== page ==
The lead colic may either be preceded by symptoms of digestive derangement, such as loss of appetite, or may appear at once. It is characterised by a tearing pain referred chiefly to the region of the umbilicus, and generally accompanied by obstinate constipation. It is usually, though not always, relieved by pressure, but may sometimes be somewhat increased by it.

Lead cramps are almost entirely confined to the flexor surfaces, specially marked in the calves of the legs, and are usually worse at a change of weather. They may either accompany or succeed the colic.

Lead paralyses are usually confined to the extensor surfaces, and more particularly affect the extensors of the wrist, so that this form of paralysis is sometimes known as wrist-drop. The affected muscles become atrophied, and, as the extensor tendons also act as ligaments of the wrist, the bones of the carpus may become displaced. The paralysis probably depends on an affection of the spinal cord rather than of the muscles themselves; for degeneration of the muscles does not occur until after the paralysis has set in for some time, and the muscles are affected in physiological groups which act together, although supplied by different nerves. Thus the supinator longus, which is rather a flexor than a supinator, escapes in lead-poisoning, while the supinator brevis and extensor muscles in the forearm are paralysed. In peripheral paralysis of the musculo-spinal nerve from cold or pressure the supinator longus is paralysed as well as the others.1

Cerebral symptoms, consisting of headache, delirium, epileptiform convulsions, or stupor and coma, have been described as occurring in lead poisoning, and have been termed encephalo-pathia saturnina. These have been ascribed to cerebritis caused by the action of lead upon the brain, but it seems not impossible that they are really due to uraemia. If this be so they may be regarded as the direct consequences of the action of lead which, by causing the degeneration of the kidneys to be presently described, leads to imperfect elimination of tissue-waste.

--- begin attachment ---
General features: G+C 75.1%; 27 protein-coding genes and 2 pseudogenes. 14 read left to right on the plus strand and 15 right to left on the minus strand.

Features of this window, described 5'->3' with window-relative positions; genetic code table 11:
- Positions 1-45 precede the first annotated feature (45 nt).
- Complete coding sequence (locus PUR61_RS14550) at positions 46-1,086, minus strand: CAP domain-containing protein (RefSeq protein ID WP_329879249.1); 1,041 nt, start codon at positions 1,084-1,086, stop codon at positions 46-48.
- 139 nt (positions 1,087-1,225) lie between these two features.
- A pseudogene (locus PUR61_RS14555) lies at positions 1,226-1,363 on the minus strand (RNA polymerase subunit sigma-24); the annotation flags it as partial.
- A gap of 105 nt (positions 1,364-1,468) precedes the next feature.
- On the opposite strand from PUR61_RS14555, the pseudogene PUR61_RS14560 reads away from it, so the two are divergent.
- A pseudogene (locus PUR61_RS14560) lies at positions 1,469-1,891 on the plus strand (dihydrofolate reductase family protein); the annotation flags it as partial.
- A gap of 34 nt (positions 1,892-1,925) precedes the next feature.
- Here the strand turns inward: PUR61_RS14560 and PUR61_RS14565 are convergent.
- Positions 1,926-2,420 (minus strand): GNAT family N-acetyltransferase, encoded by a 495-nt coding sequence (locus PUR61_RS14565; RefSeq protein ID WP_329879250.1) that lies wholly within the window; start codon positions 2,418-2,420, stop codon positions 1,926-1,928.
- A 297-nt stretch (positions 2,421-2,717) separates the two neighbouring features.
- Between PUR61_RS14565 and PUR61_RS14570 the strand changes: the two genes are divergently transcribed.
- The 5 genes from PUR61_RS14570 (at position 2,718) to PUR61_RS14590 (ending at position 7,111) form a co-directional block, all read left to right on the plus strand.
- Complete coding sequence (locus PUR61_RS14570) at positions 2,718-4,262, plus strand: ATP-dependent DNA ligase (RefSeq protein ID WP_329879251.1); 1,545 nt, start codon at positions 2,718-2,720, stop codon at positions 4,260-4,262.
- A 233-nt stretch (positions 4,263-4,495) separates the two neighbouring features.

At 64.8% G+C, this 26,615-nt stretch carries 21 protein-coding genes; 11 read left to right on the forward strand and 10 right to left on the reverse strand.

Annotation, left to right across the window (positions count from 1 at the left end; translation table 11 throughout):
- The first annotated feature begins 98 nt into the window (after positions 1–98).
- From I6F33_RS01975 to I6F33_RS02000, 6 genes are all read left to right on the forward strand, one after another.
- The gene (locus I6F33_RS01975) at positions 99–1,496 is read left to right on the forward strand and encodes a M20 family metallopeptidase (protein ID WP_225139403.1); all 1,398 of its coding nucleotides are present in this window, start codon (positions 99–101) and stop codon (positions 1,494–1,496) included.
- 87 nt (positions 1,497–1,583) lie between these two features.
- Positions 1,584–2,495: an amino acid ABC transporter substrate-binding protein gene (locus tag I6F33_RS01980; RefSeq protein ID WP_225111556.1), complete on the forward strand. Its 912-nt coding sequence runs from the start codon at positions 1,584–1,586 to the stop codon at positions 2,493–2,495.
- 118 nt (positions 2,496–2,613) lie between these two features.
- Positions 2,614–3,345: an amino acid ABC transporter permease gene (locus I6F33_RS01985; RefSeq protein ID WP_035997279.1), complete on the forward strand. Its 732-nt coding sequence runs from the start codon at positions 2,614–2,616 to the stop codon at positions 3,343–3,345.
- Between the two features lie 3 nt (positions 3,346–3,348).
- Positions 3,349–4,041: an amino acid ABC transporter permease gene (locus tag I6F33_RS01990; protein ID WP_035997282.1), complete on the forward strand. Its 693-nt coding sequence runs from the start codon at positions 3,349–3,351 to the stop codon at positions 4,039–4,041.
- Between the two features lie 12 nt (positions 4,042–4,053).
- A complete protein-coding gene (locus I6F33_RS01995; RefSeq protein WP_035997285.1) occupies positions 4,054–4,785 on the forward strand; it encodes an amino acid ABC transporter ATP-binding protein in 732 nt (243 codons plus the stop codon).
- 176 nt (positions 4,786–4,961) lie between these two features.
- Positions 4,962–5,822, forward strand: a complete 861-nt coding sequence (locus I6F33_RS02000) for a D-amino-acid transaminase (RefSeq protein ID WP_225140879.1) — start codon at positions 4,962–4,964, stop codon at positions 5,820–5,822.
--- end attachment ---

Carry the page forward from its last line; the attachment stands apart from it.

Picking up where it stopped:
Affections of the eye are sometimes associated with the cerebral symptoms just mentioned, and are noticed in cases where there is no kidney disease. Sudden onset of amblyopia without organic changes may occur, but is then usually transient. The amblyopia consists in a general dimness of vision, or in a diminution of the field of vision of one or both eyes. Optic neuritis (papillitis) also occurs in some cases, and may proceed to atrophy.

Chronic lead-poisoning has a tendency to induce cirrhotic changes in the kidneys with albuminuria, the tubules becoming blocked by plugs of lead-carbonate and atrophy ensuing.

Lead appears to cause contraction of the muscular walls of the arteries, and to raise the arterial tension and to slow the heart. This action has been supposed to depend on a local astringent effect upon muscular fibre itself, but as in cases of chronic poisoning the proportion of. lead in the nervous system is much greater than in muscular fibre, it is more probable that these effects are of nervous origin. The contraction of the intestine which gives rise to the colic is probably due rather to the action of the lead upon the nerves of the intestine than upon its muscular coats.

Lead is eliminated, to a slight extent, in the urine, and probably largely by the mucus of the intestinal canal. It appears to check the elimination of uric acid, and, in London, gout occurs very frequently among patients who work in lead.

Lead-salts may be administered in medicinal doses for a considerable time without bringing on any sign of lead-poisoning; but Garrod has observed, and I can confirm the statement, that the administration of medicinal doses of lead-salts will bring on a fit of gout in persons predisposed to it. Lead-poisoning appears to occur readily in gouty subjects.

Uses. - Lead lotions are sometimes applied externally to sprains and bruises. They are useful in relieving the itching and the discomfort of pruritus, and in lessening the discharge of eczema. As injections they may be applied in otorrhoea, vulvitis in children, gonorrhoea, and leucorrhoea. They are not used in ulceration of the cornea, lest lead should be deposited in the ulcer and leave a permanent opacity (p. 216). Internally, lead is used for its local action on the stomach in pyrosis, and on the intestine in diarrhoea and dysentery, and for its astringent action on the vessels in haematemesis, haemoptysis, and bleeding from the kidneys and uterus. It has also been employed in palpitation from hypertrophied heart, and in aortic aneurism.

1 Duchenne's Works, selected by Poore, New Syd. Soc.